The construction industry will be at the centre of developments over the next generation to combat the climate change emergency; that much must now be clear after the COP26 meeting in Glasgow.
Much is happening on the climate change battle front, and the UK has pitched itself into the front line with wide ranging commitments to achieve net zero carbon by 2050, such as having all of our electricity to be ‘clean’ generated by 2035. This stance will attract worldwide attention with the COP26 United Nations Climate Change Conference heading for Glasgow in November.
Government’s latest National Construction & Infrastructure Pipeline detailing public sector procurement plans for the next ten years was released in September, representing the highest level of public sector infrastructure investment ever.
It would be hard to find evidence of anything good that came out of the collapse of Carillion; it was in fact an unmitigated disaster that will resonate deeply within the construction industry for years to come, and around which legal actions are still in the offing.
The headline news from the most recent Arcadis survey of global disputes is that the sums involved in disputes have more than doubled but the number of disputes has stayed about the same. Disputes are being resolved faster at an average of 13 months compared to 15 last year, and the UK is maintaining its lead in speedy dispute resolution, taking only 10 months on average.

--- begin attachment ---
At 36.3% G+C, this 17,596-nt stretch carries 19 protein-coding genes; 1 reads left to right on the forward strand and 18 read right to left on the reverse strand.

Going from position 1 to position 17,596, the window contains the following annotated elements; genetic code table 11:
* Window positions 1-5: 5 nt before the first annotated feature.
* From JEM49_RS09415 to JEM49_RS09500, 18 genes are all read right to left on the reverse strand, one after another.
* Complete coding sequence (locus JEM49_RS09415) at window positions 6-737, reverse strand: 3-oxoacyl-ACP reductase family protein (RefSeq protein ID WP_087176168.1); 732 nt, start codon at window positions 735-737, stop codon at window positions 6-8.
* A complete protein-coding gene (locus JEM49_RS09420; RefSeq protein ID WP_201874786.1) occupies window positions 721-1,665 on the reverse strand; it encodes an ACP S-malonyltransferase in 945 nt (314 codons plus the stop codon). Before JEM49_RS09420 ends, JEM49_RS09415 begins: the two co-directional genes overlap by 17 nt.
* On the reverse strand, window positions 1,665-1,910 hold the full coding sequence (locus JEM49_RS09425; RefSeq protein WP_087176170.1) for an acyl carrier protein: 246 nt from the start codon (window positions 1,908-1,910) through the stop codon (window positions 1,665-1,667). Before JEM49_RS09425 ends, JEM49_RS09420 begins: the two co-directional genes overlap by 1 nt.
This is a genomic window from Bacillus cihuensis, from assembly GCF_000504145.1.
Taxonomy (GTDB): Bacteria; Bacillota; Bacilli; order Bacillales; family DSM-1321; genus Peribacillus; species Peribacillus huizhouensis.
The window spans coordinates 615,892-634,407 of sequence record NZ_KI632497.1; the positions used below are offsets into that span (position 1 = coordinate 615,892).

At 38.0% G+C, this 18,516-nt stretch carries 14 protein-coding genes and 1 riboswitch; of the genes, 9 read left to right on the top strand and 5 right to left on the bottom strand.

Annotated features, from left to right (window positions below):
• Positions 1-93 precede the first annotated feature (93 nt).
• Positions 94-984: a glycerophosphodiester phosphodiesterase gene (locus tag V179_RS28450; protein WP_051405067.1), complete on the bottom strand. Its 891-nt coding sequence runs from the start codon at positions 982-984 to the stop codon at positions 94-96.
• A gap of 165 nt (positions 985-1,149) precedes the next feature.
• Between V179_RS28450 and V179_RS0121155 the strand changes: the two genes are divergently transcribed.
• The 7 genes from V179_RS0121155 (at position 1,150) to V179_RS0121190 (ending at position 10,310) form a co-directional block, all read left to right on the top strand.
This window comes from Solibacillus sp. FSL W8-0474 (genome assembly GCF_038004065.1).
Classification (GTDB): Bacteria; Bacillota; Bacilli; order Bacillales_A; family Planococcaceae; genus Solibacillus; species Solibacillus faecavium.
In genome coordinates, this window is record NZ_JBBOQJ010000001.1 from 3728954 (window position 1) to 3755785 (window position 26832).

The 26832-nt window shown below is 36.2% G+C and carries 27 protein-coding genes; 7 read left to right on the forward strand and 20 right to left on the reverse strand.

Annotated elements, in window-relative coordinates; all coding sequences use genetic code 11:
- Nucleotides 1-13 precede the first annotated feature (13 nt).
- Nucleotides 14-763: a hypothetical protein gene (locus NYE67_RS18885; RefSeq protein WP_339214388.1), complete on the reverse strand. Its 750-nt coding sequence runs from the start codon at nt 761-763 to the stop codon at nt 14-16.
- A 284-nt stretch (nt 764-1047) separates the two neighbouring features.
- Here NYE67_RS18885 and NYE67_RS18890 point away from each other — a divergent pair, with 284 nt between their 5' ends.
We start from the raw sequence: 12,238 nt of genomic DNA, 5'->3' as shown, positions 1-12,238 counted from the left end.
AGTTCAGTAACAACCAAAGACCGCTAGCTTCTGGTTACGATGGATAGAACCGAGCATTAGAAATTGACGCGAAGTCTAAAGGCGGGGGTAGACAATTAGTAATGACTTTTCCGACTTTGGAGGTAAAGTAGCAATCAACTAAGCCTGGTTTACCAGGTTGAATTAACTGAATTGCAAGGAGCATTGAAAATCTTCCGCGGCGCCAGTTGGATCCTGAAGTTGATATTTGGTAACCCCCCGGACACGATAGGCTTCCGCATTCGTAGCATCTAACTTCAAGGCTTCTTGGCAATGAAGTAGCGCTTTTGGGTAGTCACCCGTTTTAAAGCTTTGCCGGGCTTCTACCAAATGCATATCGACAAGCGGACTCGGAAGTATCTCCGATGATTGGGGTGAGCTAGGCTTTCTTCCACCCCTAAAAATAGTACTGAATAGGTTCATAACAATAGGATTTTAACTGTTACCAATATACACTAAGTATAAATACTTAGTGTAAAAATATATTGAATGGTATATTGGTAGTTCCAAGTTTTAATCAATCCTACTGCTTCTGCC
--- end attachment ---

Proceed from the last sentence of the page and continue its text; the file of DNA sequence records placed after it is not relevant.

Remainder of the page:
The Times gave more space to construction and its problems in a series spread over three days in May than the industry has probably ever received at one go from a national newspaper. None of it was good.
A great divide exists between those who take proactive action to prevent undesirable events and those who just muddle along and wait until the bad thing happens before belatedly doing anything about it.
One thing that can be confidently said about the newly announced National Infrastructure Bank (NIB) is that it won’t be funding very much of the procurement of the UK’s national infrastructure.
Insurance has never felt cheap to companies in the construction sector, although many or most of them never took the sort of risk management measures highlighted in our regular insurance articles, so to a large extent often had only themselves to blame if they were paying higher premiums than they need have.
Much, if not all, of 2021 will be spent dealing with the fall out of the Covid-19 pandemic, and hopefully learning from the way the UK mobilised its central government procurement systems to combat it. There is much to learn.